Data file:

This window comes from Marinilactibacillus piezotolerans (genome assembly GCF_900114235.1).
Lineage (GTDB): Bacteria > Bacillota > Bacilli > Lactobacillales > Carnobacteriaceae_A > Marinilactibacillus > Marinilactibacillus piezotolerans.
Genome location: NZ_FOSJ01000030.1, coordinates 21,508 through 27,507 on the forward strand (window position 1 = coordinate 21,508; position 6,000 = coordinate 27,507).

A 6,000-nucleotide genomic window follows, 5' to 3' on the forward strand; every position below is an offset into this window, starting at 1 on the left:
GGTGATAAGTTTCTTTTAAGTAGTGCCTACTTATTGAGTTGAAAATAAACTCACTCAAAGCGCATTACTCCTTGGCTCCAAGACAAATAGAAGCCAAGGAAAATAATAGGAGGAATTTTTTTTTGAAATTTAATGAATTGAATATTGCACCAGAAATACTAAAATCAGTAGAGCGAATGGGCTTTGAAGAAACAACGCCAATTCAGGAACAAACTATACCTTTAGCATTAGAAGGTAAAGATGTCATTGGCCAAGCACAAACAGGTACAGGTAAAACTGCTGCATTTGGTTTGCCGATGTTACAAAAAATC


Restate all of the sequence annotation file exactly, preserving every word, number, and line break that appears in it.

This window comes from Marinilactibacillus piezotolerans (genome assembly GCF_900114235.1).
Lineage (GTDB): Bacteria > Bacillota > Bacilli > Lactobacillales > Carnobacteriaceae_A > Marinilactibacillus > Marinilactibacillus piezotolerans.
Genome location: NZ_FOSJ01000030.1, coordinates 21,508 through 27,507 on the forward strand (window position 1 = coordinate 21,508; position 6,000 = coordinate 27,507).

A 6,000-nucleotide genomic window follows, 5' to 3' on the forward strand; every position below is an offset into this window, starting at 1 on the left:
GGTGATAAGTTTCTTTTAAGTAGTGCCTACTTATTGAGTTGAAAATAAACTCACTCAAAGCGCATTACTCCTTGGCTCCAAGACAAATAGAAGCCAAGGAAAATAATAGGAGGAATTTTTTTTTGAAATTTAATGAATTGAATATTGCACCAGAAATACTAAAATCAGTAGAGCGAATGGGCTTTGAAGAAACAACGCCAATTCAGGAACAAACTATACCTTTAGCATTAGAAGGTAAAGATGTCATTGGCCAAGCACAAACAGGTACAGGTAAAACTGCTGCATTTGGTTTGCCGATGTTACAAAAAATC